At 17:19 21-10-1999 -0700, Ashley Yakeley wrote:
>>Respectfully, I disagree. I cannot speak for Welsh and Spanish, but in
>>Slovak and Czech, CH has all characteristics of a character: It denotes a
>...just as it does in English, though doubtless a different sound....
So? Unicode is not about English alone. English speakers do not think of CH
as a separate character. Slovak speakers do. That we happen to write it as
a sequence of two glyphs does not change the fact that to us it is a
character. Just ask any Slovak that cannot write if CH is a C followed by
an H (well, you probably cannot find a Slovak who cannot write, but,
hopefully, you get the point).
>The English 'ch' can be separated into 't-sh', though 'sh' and 'th'
Again, so? Slovak 'ch' cannot be separated. It is a character it Slovak
linguistics. I cannot speak for English linguistics. If English linguists
thought "th" and "sh" were characters, I would not argue with them because
in Slovak they are separate.
>>Many other alphabets have a separate character for this sound, e.g. the chi
>>in Greek, or the Cyrillic character that looks like the Roman X.
>And many do not, e.g. the 'ch' in the Scottish 'loch' or German 'Bach'.
So? Some languages do not have the 'q'. That does not mean it should not be
encoded, does it.
It is completely irrelevant how other languages treat the "ch". It is a
character in at least two languages. If that's not good enough, why not
remove the thorn from Unicode. Or the slashed L (only used by one
language). Or the scharfes S. Or the Hungarian umlaut. (No, I'm not
suggesting any of that, and yes, I know they all are written as a single
glyph, but Unicode encodes characters, not glyphs.)
>>It is not simply a string of characters because it cannot be separated. You
>>cannot, for example, divide a word at the end of a line by following the C
>>with a - and starting the next line with an H.
>Neither can you in English.
Irrelevant. The English do not think of it as a character. We do.
>>Also, ask any Slovak to tell you what the alphabet is, he will inevitably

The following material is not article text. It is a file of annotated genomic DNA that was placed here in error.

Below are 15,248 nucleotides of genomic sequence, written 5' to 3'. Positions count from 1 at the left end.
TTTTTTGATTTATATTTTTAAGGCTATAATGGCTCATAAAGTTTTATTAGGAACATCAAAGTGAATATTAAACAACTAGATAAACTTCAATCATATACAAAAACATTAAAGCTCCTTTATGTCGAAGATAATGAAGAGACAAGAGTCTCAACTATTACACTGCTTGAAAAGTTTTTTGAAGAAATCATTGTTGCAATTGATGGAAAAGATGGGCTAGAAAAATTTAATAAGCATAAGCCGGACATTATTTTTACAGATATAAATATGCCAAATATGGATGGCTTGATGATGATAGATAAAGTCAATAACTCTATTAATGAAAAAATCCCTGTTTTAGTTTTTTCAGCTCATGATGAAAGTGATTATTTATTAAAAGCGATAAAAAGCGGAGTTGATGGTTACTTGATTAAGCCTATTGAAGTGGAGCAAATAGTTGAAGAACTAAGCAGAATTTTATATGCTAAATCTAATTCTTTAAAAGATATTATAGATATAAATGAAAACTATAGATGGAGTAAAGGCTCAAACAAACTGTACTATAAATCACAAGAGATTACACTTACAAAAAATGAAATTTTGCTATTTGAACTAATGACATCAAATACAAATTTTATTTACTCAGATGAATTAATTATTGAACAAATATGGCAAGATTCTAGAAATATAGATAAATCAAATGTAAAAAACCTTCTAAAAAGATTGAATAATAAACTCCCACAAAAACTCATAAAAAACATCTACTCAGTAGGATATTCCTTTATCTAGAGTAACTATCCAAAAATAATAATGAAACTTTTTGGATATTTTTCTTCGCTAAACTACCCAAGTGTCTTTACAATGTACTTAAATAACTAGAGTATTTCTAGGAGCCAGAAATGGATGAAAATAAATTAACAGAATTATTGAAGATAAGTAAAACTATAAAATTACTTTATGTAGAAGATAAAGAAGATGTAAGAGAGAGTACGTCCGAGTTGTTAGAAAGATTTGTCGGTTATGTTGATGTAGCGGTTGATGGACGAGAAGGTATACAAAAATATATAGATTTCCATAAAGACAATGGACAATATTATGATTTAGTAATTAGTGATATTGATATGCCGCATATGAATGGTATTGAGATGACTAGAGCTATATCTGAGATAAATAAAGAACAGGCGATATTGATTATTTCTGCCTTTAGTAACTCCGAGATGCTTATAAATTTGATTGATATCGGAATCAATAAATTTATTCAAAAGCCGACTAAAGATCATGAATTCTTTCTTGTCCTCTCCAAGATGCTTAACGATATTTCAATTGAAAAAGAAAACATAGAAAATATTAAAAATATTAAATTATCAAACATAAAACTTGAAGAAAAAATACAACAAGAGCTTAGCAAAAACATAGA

>>list a H CH I within the sequence.
>That's a sorting thing, isn't it?
No, it isn't. If we said the alphabet was "A,E,I,O,U,B,C,D,etc," that would
be sorting. If we think of the CH as a separate character, then it is a
character, at least to us, no matter what glyphs are used to produce that
character. I would not expect to see "CH" on a typewriter, for example,
because the "C" and "H" glyphs can be used to type it. Nor would I expect
to see it in fonts, because fonts are about glyphs. But Unicode is a
character standard, not a glyph standard. And it is an international
standard. That other languages use the glyph sequence of C followed by H
has nothing to do with what Slovak does. Nor does the fact that I'm the
only Slovak here.
By the way, we do have other combinations that we never separate, such as
"ia", "ie", "iu". They are diphthongs. But we do not think of them as
separate characters. I would not dream about proposing they get separate
encoding (of, course, I would not oppose to it if they were considered
characters in some other language).
The funny thing is that had whoever ported the Roman alphabet to the Slovak
language decided that particular sound should be written as slashed H, or
whatever, no one would hesitate to encode it in Unicode.
This archive was generated by hypermail 2.1.2 : Tue Jul 10 2001 - 17:20:54 EDT